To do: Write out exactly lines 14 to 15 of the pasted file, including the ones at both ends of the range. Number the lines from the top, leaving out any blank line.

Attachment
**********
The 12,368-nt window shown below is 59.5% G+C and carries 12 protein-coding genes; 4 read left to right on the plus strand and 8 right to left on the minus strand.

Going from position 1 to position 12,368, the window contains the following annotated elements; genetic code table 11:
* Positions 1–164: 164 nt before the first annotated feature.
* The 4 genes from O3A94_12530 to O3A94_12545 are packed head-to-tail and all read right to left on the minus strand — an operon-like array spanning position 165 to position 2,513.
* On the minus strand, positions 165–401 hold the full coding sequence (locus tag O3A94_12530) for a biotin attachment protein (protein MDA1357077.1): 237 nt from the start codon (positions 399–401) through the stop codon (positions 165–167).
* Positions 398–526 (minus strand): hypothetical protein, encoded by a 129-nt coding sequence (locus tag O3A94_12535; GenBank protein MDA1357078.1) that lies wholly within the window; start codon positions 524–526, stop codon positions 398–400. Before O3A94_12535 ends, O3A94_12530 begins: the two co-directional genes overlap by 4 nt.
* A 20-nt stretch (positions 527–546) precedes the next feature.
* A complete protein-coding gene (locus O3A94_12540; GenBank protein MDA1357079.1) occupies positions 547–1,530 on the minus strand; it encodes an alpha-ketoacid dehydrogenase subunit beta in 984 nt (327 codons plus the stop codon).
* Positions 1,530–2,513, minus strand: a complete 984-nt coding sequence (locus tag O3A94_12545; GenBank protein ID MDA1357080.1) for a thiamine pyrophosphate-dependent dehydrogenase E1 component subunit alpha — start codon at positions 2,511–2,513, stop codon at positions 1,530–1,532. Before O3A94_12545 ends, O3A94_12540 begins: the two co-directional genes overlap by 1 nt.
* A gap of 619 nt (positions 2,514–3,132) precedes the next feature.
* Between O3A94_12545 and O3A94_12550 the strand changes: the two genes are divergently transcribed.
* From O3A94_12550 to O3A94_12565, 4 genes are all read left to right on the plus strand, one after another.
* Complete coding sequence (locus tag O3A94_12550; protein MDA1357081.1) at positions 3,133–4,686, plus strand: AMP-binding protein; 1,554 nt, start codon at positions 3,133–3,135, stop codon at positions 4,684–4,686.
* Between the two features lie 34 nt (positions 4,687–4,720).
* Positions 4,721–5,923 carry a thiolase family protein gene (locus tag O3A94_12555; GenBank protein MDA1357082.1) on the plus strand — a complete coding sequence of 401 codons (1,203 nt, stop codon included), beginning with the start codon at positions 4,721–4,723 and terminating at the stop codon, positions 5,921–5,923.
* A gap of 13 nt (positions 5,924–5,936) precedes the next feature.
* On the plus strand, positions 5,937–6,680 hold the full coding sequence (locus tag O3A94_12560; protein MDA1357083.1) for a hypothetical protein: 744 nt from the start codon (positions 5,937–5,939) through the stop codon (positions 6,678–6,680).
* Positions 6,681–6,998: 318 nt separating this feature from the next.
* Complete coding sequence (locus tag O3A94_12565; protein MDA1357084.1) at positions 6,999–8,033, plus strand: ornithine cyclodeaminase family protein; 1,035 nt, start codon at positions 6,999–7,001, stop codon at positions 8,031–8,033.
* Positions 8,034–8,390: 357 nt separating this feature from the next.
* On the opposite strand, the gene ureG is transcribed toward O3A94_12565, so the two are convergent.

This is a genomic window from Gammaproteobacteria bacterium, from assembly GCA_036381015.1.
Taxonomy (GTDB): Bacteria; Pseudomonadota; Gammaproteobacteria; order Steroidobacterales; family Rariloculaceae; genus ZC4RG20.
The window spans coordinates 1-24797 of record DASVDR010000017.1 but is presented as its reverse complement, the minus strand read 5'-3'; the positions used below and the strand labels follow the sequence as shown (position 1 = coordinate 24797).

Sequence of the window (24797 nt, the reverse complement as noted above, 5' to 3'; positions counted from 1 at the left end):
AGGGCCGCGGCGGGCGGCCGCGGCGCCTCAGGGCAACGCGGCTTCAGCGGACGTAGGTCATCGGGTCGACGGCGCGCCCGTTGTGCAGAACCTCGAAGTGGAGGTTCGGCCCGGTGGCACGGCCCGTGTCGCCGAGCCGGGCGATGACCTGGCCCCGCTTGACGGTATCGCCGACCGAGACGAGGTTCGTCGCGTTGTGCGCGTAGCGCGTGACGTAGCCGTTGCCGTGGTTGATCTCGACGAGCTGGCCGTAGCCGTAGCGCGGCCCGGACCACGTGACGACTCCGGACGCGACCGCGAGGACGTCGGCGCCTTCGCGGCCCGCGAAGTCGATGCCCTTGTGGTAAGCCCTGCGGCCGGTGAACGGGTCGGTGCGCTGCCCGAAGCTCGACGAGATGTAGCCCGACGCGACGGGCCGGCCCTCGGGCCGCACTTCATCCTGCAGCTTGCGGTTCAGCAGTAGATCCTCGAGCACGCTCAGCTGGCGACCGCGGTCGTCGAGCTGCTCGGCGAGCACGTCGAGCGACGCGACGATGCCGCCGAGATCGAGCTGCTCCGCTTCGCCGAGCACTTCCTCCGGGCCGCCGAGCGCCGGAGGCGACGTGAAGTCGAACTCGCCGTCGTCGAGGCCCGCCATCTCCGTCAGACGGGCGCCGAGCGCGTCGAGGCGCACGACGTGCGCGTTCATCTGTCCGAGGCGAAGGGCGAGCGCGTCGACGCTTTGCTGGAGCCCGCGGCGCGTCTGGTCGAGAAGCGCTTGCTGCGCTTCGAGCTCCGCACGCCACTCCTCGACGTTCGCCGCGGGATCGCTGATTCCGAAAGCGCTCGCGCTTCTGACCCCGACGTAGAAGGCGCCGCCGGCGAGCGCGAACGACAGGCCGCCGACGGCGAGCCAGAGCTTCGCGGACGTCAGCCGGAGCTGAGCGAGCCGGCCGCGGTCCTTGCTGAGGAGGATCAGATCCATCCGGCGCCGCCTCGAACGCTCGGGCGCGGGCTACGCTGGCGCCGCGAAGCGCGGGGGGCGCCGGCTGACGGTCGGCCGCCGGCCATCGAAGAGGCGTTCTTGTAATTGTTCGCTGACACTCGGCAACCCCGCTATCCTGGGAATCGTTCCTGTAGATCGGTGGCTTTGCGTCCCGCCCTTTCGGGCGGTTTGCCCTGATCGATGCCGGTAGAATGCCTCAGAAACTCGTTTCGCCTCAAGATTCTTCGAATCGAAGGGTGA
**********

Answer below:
* Between the two features lie 34 nt (positions 4,687–4,720).
* Positions 4,721–5,923 carry a thiolase family protein gene (locus tag O3A94_12555; GenBank protein MDA1357082.1) on the plus strand — a complete coding sequence of 401 codons (1,203 nt, stop codon included), beginning with the start codon at positions 4,721–4,723 and terminating at the stop codon, positions 5,921–5,923.